The baby who is beautiful to you might not be beautiful to everyone else.
You take a risk when you share your art with others. It’s wearing your heart on your sleeve. It’s like putting your baby on display. It’s not safe.
How much are you willing to risk to grow in your art? I’m not talking about money, but transparency. Vulnerability.
Last time, interior designer Kaysie Strickland said:
To me, the nerves are just part of the creative process.
It proves to me that I’m being vulnerable —
and I think my best work is done
when I really pour my soul into something.
Creativity is a risk.
It’s opening yourself up to the world
in hopes that they find it beautiful.
If what I create doesn’t resonate with others, is it a failure?
Do the numbers matter? Does everyone have to love it? Or just one other soul?
I would say NO to all these questions. Art can be self-expression. It doesn’t even have to be shared. And that doesn’t make it any less important. Because it’s yours.
But for those who believe they have something to offer and want others to benefit from it, there’s risk involved.
Allow me to share part of my writing journey as an example.
I’ve loved writing all my life. My teachers praised me over the years. I won an award for an essay in 8th grade and another one for a short story in college.
But I really wanted to write a novel. I’d already started one, inspired by the short story. Not just for myself, but for others to (hopefully) immerse themselves in. So I had to perfect my craft. But first I had to see if I had what it takes.
I attended my first writers conference and submitted my pages for critique.
This was going to be my defining moment,
determining my future course.
Was I going to write for others?
Or just relegate my writing to journals,
poems, and stories
for an audience of one? Myself.
Fortunately, my story chapter was well received. I felt encouraged to keep writing. I joined a writers group that spawned from the conference. We met twice a month to critique each other’s work.
That was a huge hurdle. At every meeting, I was putting myself out there. I felt like a target for poison arrows. Knowing what was coming, I’d sweat; my heart palpitated. We weren’t there to merely pat each other’s backs. We were brutally honest with our assessments.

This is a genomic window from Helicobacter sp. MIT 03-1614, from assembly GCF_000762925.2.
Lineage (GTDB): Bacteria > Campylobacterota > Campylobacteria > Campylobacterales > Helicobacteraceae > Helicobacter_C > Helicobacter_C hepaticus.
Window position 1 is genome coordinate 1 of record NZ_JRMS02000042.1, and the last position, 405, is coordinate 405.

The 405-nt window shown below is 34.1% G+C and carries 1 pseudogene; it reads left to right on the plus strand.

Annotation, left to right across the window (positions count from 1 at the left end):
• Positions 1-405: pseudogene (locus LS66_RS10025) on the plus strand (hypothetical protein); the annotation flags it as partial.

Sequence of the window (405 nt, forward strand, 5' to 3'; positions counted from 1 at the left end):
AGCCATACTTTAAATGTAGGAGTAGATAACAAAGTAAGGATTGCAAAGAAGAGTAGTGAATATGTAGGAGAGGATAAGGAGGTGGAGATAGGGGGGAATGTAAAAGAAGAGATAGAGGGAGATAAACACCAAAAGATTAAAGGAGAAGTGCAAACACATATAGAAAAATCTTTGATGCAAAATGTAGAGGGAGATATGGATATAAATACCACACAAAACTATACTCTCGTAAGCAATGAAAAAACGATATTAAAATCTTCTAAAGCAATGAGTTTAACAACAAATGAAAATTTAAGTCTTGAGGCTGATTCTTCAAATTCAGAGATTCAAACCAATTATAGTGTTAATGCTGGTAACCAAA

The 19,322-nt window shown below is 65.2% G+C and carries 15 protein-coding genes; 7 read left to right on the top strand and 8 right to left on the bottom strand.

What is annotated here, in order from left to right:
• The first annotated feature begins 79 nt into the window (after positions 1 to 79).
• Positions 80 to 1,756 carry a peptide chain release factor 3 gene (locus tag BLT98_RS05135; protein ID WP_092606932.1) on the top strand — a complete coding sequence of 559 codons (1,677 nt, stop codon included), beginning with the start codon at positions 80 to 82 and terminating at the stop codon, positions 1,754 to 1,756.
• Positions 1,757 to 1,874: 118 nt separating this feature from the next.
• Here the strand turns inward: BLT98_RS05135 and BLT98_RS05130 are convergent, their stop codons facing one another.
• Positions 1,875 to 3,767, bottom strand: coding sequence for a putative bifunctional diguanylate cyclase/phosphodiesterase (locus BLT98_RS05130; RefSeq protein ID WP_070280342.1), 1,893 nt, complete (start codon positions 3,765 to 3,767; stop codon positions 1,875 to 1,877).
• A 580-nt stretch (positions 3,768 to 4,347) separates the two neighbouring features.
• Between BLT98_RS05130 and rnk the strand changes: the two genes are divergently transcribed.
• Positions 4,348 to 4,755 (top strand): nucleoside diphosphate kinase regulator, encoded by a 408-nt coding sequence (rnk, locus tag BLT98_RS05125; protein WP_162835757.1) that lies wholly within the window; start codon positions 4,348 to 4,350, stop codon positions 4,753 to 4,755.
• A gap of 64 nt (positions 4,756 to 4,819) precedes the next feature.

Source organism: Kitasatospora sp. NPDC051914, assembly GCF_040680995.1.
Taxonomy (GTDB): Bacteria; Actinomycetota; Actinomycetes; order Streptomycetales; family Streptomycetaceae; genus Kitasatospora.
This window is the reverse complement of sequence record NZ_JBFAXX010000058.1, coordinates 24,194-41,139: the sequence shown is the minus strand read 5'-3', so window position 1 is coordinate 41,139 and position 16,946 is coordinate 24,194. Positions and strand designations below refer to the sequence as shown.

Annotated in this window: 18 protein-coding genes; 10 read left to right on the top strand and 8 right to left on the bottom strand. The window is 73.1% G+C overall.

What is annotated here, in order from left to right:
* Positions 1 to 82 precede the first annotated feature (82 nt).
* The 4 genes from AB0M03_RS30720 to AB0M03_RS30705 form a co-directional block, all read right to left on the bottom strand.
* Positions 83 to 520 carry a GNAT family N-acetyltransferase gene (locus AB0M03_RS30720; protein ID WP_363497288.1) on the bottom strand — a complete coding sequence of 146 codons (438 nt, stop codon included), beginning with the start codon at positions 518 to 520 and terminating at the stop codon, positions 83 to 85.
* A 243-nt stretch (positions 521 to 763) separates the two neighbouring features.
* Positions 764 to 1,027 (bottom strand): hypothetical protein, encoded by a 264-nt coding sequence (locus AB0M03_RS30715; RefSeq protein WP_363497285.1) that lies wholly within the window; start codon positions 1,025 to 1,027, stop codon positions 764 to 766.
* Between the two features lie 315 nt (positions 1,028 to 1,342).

But that was the most valuable part. That’s what made us go back to our computers and revise.
The most growth as writers occurred in the stretching.
And the stretching was painful.
We met for 15 years. During that time, the first draft of my story, All That Is Hidden, was born. And the second draft. Plus another novel.
I toughened up. I got to the point where I could
accept constructive criticism without wincing,
defending every word choice, or going home to cry.
I learned to take criticism like–pardon the cliche–water off a duck’s back.
My fellow writers were invaluable, but I needed professional feedback. Very scary. I chose one of the conference teachers. I sent off my story with a check.
But what if she didn’t like what I’d poured my heart and soul into?
The response was discouraging. My story wasn’t organized well. My character motivation wasn’t clear. The plot was riddled with inconsistencies.
But I loved my story. And I’d already poured hours and hours into it! I mean 1000s of hours spreading over a decade. Written in my “spare time” during the child-raising years.
I would not be derailed. I revised, following her suggestions. I got additional feedback from my writers group. Things definitely improved. I sent the manuscript to an agent.
He said my story was more episodic in nature, with little plot. He suggested re-structuring it, and offered to review it again if I made changes.
Deflated, I followed his suggestions. Months later, I sent the story back. This time he asked, “Why are you writing an episodic novel? It doesn’t do justice to the strong plot.” Arrggghhhh!
If anyone ever tells you that writing assessments are objective, he’s lying.
Back to the drawing board. Actually, the writing desk. I revised again. Then I sent the umpteenth draft to a North Carolina English college professor and literary consultant to check the accuracy of cultural details and dialect.
He was immensely helpful and encouraging—and loved the story. Which is saying a lot, because he was born, raised, and lived in the area of my story’s setting.
I made the novel as good as possible. I sent dozens of query letters to publishers and agents. Almost 100 over a couple of years. I got many requests for the manuscript or sample chapters.
That meant that I’d mastered the art of writing query letters! But no editor was willing to risk buying the manuscript of a no-name author.
However, I started receiving personal rejections with compliments instead of form letters, so I knew I was headed in the right direction. I actually obtained an agent but he was unable to find a publisher after six months when the contract ended. It’s difficult for first-time writers to break in.